The 6 biggest areas AAAHC wants ASCs to target in 2017

Raymond Grundman, the chief business development officer with the Accreditation Association for Ambulatory Health Care, specified the six areas the accreditation association wants ASCs to focus on in 2017. 

1. Credentialing, privileging and peer review. Credentialing, privileging and peer review are three separate but interrelated processes:

  • Credentialing validates a provider’s qualifications to offer healthcare services. 
  • Privileging is the process of governing body approval for a provider to deliver specific treatments, procedures or to use specific equipment. 
  • Peer review is the process of confirming a provider's ongoing competence by enlisting similarly licensed others to review clinical records and other aspects of care, such as infection rates, compliance and patient satisfaction surveys.  

Surveyor comments associated with deficiencies for these processes include:

  • Peer review not being incorporated into the reappointment process;
  • Delineation of privileges for specific procedures or use of specific equipment; 
  • Appropriate primary or secondary source credentials verification were not performed.  

2. Documentation. Requirements for documentation appear throughout the standards. 

Often, an organization has a process to meet standards requirements, but the process's follow-up doesn't written documentation when it should. Two specific areas frequently cited are allergy documentation and written evaluation of scenario-based emergency drills.  

3. Safe injection practices and medication safety. Multiple standards related to safe injection practices and medication safety had high levels of deficiencies last year .  Proper storage and use of multi-dose vials and recall policies topped the list.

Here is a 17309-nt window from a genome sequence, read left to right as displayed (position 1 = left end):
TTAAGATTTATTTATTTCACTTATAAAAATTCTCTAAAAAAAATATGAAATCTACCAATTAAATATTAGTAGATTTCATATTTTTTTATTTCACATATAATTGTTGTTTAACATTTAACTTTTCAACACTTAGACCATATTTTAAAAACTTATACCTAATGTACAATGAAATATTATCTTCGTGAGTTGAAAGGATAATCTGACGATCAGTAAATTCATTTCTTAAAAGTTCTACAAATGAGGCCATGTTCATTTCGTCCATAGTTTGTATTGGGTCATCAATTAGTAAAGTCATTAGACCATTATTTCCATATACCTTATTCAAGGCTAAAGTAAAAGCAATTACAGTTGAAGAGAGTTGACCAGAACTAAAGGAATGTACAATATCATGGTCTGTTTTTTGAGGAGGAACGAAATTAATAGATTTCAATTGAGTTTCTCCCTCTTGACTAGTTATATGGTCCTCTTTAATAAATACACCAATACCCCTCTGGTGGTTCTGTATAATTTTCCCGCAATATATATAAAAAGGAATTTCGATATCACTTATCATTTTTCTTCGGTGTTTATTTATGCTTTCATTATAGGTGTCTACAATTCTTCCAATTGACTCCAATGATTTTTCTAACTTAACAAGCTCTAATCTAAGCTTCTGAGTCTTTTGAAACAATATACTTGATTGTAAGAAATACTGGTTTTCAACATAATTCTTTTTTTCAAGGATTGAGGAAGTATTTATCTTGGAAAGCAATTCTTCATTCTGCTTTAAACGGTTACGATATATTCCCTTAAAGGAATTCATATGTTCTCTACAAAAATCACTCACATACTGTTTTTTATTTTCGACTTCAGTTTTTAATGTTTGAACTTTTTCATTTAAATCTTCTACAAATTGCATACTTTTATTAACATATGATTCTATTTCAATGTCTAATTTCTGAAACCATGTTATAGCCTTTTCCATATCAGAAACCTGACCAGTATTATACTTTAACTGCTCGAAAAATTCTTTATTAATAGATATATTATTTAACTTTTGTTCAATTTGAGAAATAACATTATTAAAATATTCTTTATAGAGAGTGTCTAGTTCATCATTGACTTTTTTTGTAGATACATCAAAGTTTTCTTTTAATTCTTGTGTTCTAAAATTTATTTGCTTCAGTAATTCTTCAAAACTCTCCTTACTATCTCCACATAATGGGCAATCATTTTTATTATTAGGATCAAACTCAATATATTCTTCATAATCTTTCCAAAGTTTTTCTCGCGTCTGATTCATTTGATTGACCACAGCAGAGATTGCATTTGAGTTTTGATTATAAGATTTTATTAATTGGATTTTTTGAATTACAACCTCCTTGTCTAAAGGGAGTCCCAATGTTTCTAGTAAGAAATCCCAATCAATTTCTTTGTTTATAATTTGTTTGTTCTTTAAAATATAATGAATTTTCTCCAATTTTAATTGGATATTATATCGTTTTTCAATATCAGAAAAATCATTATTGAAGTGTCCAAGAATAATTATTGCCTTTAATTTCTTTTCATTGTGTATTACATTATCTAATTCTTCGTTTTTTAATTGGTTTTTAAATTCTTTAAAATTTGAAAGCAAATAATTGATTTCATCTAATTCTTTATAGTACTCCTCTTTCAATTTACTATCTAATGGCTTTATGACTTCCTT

4. Staff education and training. An important part of maintaining and improving quality and safety is staff education and training. When new staff and providers join the organization, national guidelines change, so staff and providers need sessions to remember/reinforce what they once knew. Training must be sufficiently frequent to ensure staff and providers are up-to-date. 

Surveyor findings regarding non-compliance included the failure of physicians to participate in infection prevention and safety training.   

5. Quality improvement program. Part of being a high-performing and accreditable organization is showing a commitment to continuous improvement. A well-organized quality improvement program and documentation of effective quality improvement studies are key elements.  

The deficiencies here are strongly associated with the lack of or inadequacy of a measureable, quantifiable performance goal.  To ensure that the goals meet the requirements, they should be specific, measureable, achievable, relevant and time-bound.   

6. Performance maintenance of standards with high compliance. The highest compliance findings (100 percent rated substantially compliant) indicate that AAAHC-accredited organizations: 

  • Provide patients with the opportunity to participate in decisions involving their health 
  • Engage healthcare professionals who consistently practice their professions in an ethical and legal manner
  • Provide information to patients regarding fees for services and payment policies
  • Have implemented fiscal controls for rates and charges 
  • Achieve consistency in documentation regarding the person responsible for the patient’s care 
  • For Medicare Deemed Status surveys, there was strong overall performance with regard to over 200 specific AAAHC/Medicare standards.     

More articles on accreditation: 
17 outpatient facilities achieving accreditation — December 2016
AAAASF Immediate Past President Dr. Foad Nahai earns Royal College of Surgeons' Honorary Fellowship
AAAHC accredits St. Raphael's Surgery Center: 3 things to know 


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